• Clean and sanitize your keg. Recommended products are PBW (to clean) and Star San (to sanitize). DO NOT use chlorine- or bleach-based products, as they will pit your keg, rendering it impossible to sanitize in the future.
                                                                                                                        • Siphon beer into your keg, avoiding splashing and leaving as much sediment behind as possible.
                                                                                                                            • Put your lid on, sealing your keg up tightly. IT IS VERY IMPORTANT THAT YOU DO NOT ATTACH YOUR BLACK LIQUID DISCONNECT OR FAUCET UNTIL AFTER THIS PROCESS IS COMPLETE. (Don’t worry, we’ll let you know when.)
                                                                                                                                • Now it’s time to purge oxygen (leaving oxygen in your keg will eventually spoil your beer). Purging is done different ways depending on keg style:
                                                                                                                                  • If you are using a Cornelius style with a relief valve in the center of your lid, connect your Co2 tank at 10psi. and pull up on valve for 10 seconds.
                                                                                                                                  • If you are using a Firestone style without a relief valve in the center of your lid, connect your Co2 tank at 10psi. for a moment – then disconnect gas and push down on poppet valve in center of gas post to relieve all pressure in your keg. Repeat this step 5 times.
                                                                                                                                    • Now that you’ve purged the oxygen, it’s time to carbonate your beer. Connect your Co2 tank and turn up the pressure to 30psi. Vigorously rock the keg back and forth for roughly 3 minutes. You want to hear gas hissing into the keg while you’re doing this, and you want to be tired by the time 3 minutes is up.
                                                                                                                                        • After you’ve rocked the keg, disconnect your gas and turn your pressure down on your regulator. (You can even turn your regulator/Co2 tank off at this point.) Now you wait – don’t worry, though, it’s not as bad as waiting for bottles to carbonate. Simply give the beer about 24 hours to absorb the Co2 – a colder spot will help the beer absorb Co2 better. If you’re using a keg fridge, let it sit in the fridge for the 24 hours. Otherwise, you can place it in the basement or anywhere in your house where temps run a bit cooler.
                                                                                                                                            • After 24 hours have passed, it’s time to try your beer! BUT FIRST, you must bleed off all the pressure remaining in your keg. For Cornelius kegs, simply pull up on your relief valve until all the gas has escaped. For Firestone kegs, push down on the poppet of your gas post until all the gas has escaped.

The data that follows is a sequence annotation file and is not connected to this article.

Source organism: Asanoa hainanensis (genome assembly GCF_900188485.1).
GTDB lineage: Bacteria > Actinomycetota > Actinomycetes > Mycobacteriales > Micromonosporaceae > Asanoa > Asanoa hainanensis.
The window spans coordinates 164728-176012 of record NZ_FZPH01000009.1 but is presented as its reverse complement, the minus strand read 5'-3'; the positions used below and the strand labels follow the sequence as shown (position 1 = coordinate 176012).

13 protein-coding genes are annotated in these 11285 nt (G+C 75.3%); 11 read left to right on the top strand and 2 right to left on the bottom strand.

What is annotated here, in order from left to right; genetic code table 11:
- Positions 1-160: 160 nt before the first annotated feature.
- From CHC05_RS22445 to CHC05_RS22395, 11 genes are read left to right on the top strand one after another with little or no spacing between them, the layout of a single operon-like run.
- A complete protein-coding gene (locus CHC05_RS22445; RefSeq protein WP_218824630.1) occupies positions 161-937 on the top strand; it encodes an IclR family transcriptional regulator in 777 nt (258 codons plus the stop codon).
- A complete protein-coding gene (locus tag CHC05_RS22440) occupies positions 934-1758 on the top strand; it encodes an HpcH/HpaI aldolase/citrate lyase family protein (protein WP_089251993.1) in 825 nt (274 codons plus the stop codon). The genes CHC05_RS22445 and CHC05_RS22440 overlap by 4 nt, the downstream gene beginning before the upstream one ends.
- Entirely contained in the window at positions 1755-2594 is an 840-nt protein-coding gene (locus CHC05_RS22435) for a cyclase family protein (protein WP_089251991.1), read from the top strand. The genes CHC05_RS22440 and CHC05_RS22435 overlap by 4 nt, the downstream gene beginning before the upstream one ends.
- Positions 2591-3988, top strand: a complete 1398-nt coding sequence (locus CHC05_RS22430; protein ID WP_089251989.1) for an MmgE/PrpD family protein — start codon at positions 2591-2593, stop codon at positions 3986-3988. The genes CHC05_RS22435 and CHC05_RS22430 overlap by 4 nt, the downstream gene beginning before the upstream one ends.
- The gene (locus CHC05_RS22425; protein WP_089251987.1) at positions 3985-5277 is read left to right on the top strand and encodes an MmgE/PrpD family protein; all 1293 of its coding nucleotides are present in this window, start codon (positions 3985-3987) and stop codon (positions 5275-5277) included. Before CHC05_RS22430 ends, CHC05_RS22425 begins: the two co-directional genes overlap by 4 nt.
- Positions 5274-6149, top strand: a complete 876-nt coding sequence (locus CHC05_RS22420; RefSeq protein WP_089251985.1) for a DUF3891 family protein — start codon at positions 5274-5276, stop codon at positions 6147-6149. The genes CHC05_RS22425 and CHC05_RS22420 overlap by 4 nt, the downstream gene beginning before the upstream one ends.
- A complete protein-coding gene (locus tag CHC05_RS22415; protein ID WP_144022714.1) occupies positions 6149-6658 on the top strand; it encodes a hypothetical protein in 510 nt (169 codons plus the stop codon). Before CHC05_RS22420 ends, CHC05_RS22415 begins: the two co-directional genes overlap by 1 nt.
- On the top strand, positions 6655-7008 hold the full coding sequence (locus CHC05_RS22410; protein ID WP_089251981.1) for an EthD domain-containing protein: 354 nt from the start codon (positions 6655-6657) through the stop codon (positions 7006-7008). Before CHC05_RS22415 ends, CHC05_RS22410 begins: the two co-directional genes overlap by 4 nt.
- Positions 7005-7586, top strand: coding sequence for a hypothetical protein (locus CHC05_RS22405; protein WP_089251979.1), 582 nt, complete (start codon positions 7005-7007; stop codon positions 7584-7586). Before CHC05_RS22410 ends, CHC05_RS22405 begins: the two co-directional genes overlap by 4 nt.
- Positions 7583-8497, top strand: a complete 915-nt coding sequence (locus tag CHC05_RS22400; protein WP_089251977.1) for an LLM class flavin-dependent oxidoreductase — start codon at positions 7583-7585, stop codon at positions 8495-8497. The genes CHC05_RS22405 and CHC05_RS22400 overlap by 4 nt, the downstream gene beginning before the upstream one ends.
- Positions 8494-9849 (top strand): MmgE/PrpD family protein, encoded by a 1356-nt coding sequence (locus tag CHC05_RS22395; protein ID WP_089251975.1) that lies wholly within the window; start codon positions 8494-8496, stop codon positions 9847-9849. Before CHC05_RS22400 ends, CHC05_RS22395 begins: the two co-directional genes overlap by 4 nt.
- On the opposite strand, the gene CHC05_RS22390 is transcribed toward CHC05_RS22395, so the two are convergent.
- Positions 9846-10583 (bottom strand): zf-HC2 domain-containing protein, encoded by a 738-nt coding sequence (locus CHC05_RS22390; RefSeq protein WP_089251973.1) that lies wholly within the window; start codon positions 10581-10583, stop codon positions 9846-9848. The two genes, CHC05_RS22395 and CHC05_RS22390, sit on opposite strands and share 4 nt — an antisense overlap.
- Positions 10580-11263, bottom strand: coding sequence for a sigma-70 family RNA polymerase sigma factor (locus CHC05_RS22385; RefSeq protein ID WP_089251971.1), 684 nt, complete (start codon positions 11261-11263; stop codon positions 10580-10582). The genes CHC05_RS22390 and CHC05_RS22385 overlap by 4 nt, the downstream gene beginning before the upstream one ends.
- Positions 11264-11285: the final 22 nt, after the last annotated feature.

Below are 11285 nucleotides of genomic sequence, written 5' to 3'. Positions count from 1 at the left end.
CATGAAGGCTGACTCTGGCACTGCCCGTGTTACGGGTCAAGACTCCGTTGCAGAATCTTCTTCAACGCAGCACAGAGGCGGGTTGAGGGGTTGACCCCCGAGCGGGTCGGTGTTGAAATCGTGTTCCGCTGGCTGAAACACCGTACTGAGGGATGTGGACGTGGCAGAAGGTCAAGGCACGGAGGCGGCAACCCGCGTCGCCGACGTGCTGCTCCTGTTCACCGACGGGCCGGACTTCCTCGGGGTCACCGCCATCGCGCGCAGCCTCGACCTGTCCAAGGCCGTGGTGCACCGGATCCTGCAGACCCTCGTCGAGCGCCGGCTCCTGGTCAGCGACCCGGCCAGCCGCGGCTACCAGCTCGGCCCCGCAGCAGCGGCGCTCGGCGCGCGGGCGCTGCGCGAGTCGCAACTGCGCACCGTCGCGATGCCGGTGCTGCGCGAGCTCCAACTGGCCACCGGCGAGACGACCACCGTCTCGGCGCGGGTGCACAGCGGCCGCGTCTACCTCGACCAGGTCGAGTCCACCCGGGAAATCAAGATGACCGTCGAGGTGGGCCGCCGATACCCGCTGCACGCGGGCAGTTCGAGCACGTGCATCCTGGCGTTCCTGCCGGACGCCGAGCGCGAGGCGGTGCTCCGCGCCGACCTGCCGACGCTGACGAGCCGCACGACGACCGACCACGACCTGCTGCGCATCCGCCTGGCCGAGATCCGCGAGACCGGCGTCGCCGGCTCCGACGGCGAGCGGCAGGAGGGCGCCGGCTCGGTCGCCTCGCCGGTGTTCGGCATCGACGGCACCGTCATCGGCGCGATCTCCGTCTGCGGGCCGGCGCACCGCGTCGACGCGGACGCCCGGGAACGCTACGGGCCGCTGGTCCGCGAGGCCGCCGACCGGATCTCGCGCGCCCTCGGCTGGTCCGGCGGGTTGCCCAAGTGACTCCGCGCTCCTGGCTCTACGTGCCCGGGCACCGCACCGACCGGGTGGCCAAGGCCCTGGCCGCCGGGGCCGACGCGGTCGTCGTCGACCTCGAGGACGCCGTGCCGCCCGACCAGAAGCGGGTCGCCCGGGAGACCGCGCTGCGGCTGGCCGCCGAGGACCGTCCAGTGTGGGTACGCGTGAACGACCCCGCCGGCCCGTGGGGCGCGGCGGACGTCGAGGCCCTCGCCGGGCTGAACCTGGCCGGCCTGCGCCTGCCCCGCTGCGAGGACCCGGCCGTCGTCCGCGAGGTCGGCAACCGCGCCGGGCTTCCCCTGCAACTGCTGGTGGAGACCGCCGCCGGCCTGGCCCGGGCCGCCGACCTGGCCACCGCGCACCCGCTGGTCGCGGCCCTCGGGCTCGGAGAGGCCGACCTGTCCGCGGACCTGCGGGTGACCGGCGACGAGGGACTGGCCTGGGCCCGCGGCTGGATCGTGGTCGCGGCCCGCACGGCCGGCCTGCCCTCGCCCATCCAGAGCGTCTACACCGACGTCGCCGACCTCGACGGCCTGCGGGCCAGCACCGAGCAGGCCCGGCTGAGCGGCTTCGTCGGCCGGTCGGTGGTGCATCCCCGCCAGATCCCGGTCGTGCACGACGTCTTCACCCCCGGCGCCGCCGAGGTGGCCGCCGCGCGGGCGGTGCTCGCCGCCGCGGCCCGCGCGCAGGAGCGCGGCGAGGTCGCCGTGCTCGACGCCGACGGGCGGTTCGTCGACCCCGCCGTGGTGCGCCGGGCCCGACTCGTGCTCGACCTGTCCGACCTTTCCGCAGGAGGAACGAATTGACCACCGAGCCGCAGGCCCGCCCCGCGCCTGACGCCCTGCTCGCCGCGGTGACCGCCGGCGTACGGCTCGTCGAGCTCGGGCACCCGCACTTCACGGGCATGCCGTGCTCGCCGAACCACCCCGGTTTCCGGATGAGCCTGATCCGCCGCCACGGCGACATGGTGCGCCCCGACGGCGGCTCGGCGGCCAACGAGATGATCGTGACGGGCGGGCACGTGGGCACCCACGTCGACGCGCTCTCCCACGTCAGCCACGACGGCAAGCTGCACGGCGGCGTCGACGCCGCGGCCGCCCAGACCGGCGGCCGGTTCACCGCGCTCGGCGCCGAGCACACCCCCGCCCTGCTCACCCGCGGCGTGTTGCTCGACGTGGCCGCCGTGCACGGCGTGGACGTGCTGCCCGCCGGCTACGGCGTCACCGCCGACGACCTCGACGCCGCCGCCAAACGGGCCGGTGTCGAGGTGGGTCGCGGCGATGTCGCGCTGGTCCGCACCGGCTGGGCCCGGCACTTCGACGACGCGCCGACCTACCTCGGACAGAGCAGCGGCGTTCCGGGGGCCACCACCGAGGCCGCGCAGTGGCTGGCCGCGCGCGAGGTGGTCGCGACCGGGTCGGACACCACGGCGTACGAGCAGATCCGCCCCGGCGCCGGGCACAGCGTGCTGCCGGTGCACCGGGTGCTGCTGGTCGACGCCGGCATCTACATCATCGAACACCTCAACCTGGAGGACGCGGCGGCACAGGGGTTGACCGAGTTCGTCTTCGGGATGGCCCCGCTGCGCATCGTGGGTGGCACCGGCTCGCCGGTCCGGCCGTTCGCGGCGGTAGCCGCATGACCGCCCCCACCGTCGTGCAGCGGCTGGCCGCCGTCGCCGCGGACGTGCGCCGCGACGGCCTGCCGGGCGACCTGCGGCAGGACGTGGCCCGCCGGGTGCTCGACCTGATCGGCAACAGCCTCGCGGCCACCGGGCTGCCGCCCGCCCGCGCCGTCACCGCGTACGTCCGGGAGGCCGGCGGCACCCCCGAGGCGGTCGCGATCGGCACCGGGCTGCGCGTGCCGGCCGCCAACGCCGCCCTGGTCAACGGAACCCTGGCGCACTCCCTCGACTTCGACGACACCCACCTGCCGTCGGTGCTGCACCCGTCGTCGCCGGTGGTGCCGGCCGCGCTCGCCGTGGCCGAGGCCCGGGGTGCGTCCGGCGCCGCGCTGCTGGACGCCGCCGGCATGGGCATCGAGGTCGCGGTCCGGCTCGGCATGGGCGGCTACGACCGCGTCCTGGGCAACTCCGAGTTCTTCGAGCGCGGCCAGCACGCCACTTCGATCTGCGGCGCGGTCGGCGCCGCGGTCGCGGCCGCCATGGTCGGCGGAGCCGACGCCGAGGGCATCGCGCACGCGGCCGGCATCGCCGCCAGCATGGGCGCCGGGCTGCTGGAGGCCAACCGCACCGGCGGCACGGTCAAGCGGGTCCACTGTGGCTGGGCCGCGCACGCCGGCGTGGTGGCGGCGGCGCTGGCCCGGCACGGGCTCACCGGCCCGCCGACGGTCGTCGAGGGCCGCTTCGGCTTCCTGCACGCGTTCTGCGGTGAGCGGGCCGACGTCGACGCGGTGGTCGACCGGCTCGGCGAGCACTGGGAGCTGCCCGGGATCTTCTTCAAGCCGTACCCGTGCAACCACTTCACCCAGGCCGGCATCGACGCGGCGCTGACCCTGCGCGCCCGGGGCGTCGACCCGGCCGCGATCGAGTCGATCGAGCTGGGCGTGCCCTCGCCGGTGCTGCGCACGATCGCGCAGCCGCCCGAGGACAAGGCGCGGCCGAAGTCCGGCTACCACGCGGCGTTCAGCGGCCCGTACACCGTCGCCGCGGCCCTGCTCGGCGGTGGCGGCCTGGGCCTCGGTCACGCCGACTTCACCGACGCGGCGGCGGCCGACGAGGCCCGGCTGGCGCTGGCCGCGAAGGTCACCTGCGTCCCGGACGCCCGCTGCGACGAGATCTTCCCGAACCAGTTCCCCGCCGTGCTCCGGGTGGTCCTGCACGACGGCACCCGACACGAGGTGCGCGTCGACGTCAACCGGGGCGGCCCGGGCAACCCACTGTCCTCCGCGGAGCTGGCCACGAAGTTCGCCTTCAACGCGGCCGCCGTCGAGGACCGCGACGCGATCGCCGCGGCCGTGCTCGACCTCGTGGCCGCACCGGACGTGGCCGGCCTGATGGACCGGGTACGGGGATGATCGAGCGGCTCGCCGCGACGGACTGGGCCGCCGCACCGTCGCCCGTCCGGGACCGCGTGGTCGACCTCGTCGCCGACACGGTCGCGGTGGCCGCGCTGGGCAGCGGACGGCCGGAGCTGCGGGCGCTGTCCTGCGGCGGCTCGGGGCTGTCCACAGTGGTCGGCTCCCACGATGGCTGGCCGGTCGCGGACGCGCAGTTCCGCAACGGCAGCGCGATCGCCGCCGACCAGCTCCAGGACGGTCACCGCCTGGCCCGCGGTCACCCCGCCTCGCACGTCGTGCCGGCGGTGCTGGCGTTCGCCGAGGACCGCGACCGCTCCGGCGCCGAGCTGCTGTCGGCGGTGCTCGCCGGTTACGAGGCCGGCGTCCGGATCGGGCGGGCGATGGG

• Now, reconnect your gray gas disconnect, turn on your tank, and increase to 5-8psi. Then attach your black liquid disconnect and faucet, and pour a pint! The first pour may be a bit foamy, but this should improve over time. And remember, beer will condition in your keg just like it does in bottles – so letting it sit for a few weeks tends to only make it better.

                                                                                                                                                  What do I do if my beer is overcarbonated?

                                                                                                                                                  Gently rock your keg twice, then release all pressure as you did in step #7. Sometimes this needs to be repeated multiple times over the course of a day. Also, the lower your tank pressure when serving, the less foamy it will be. And remember, warmer beer is foamier beer, so often you can decrease your carbonation simply by getting the keg colder.

                                                                                                                                                  What do I do if my beer is undercarbonated?

                                                                                                                                                  Repeat steps #1-8. Some beers just need some extra keg TLC, and the more you do this, the better you’ll get at dialing in your system (and your taste).

                                                                                                                                                  Can’t I just using priming sugar to carbonate my beer, instead of Co2?

                                                                                                                                                  Sure, you can, however it will take a solid 2 weeks to actually carbonate, and when it does, you will have a thick layer of yeast sediment on the bottom of your keg. You would either need to cut your dip tube or be willing to pull multiple pints of yeast slurry before getting to your clean, carbonated beer. We don’t normally recommend doing it this way.

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                                                                                                                                                  BASIC YEAST STARTER INSTRUCTIONS